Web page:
Five minutes passed, and then she saw a boat lowered and manned. The oars were got out, and presently it was backing-water within ten paces of her.
"Go round there,” she called, pointing to the little bay, "and I will meet you."
By the time that she had got to the spot the boat was already beached, and a tall, thin, kindly-faced man was addressing her in an unmistakable Yankee accent, "Cast away, miss?" he said, interrogatively.
"Yes," gasped Augusta; "we are the survivors of the Kangaroo, which sank in a collision with a whaler about a week ago."
"Ah!" said the captain, "with a whaler? Then I guess that's where my consort has gone to. She's been missing about a week, and I put in here to see if I could get upon her tracks-also to fill up with water. Wall, she was well insured, any way; and when last we spoke her, she had made a very poor catch. But perhaps, miss, you will, at your convenience, favor me with a few particulars?"
Accordingly, Augusta sketched the history of their terrible adventure in as few words as possible; and the tale was one that made even the phlegmatic Yankee captain stare. Then she took him, followed by the crew, to the hut where Meeson lay dead, and to the other hut, where she and Dick had slept upon the previous night.
"Wall, miss," said the captain, whose name was Thomas, "I guess that you and the youngster will be about ready to vacate these apartments; so, if you please, I will send you off to the ship, the Harpoon— that's her name-of Norfolk, in the United States. You will find her well flavored with oil, for we are about full to the hatches; but, perhaps, under the circumstances, you will not mind that. Any way, my missus, who is aboard-having come the cruise for her health-and who is an Englishwoman like you, will do all she can to make you comfortable. And I tell you what it is, miss; if I was in any way pious, I should just thank the Almighty that I happened to see that there bit of a flag with my spyglass as I was sailing along the coast at sun-up this morning, for I had no in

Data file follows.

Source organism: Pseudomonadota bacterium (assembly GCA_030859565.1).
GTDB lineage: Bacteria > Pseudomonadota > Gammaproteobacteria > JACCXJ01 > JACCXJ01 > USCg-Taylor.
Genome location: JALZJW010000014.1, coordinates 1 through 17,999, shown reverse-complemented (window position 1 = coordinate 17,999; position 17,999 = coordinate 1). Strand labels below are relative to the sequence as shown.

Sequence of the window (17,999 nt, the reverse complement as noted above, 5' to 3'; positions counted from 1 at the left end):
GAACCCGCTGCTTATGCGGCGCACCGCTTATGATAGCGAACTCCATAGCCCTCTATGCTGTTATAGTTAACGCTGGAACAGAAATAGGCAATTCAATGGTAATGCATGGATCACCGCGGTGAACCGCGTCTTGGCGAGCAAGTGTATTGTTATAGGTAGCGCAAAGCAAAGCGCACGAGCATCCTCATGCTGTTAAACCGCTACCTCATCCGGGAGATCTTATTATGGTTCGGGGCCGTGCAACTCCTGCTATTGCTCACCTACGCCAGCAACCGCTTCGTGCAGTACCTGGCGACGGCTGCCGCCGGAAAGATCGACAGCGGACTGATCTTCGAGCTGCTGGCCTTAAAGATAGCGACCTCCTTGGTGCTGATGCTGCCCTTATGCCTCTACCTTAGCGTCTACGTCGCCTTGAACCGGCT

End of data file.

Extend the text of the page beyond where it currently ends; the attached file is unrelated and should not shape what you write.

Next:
tention of putting in at this creek, but at one twenty miles along. And now, miss, if you'll go aboard, some of us will stop and just tuck up the dead gentleman as well as we can."
Augusta thanked him from her heart, and, going into the hut, got her hat and the roll of sovereigns which had been Mr. Meeson's, but which he had told her to take, leaving the blankets to be brought by the